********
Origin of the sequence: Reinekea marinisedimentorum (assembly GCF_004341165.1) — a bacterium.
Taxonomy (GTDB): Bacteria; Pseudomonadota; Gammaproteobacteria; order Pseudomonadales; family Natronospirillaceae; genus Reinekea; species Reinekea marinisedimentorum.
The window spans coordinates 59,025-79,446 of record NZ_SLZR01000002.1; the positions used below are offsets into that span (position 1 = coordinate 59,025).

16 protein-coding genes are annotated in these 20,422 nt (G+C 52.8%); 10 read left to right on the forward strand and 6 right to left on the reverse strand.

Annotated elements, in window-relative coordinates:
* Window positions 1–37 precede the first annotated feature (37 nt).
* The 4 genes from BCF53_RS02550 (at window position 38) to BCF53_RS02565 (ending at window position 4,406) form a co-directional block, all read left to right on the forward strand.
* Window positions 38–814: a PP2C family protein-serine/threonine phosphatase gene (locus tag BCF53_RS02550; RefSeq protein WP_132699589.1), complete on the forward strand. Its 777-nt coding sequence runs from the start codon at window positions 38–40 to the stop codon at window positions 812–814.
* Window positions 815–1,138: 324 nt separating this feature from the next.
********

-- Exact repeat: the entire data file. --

Origin of the sequence: Reinekea marinisedimentorum (assembly GCF_004341165.1) — a bacterium.
Taxonomy (GTDB): Bacteria; Pseudomonadota; Gammaproteobacteria; order Pseudomonadales; family Natronospirillaceae; genus Reinekea; species Reinekea marinisedimentorum.
The window spans coordinates 59,025-79,446 of record NZ_SLZR01000002.1; the positions used below are offsets into that span (position 1 = coordinate 59,025).

16 protein-coding genes are annotated in these 20,422 nt (G+C 52.8%); 10 read left to right on the forward strand and 6 right to left on the reverse strand.

Annotated elements, in window-relative coordinates:
* Window positions 1–37 precede the first annotated feature (37 nt).
* The 4 genes from BCF53_RS02550 (at window position 38) to BCF53_RS02565 (ending at window position 4,406) form a co-directional block, all read left to right on the forward strand.
* Window positions 38–814: a PP2C family protein-serine/threonine phosphatase gene (locus tag BCF53_RS02550; RefSeq protein WP_132699589.1), complete on the forward strand. Its 777-nt coding sequence runs from the start codon at window positions 38–40 to the stop codon at window positions 812–814.
* Window positions 815–1,138: 324 nt separating this feature from the next.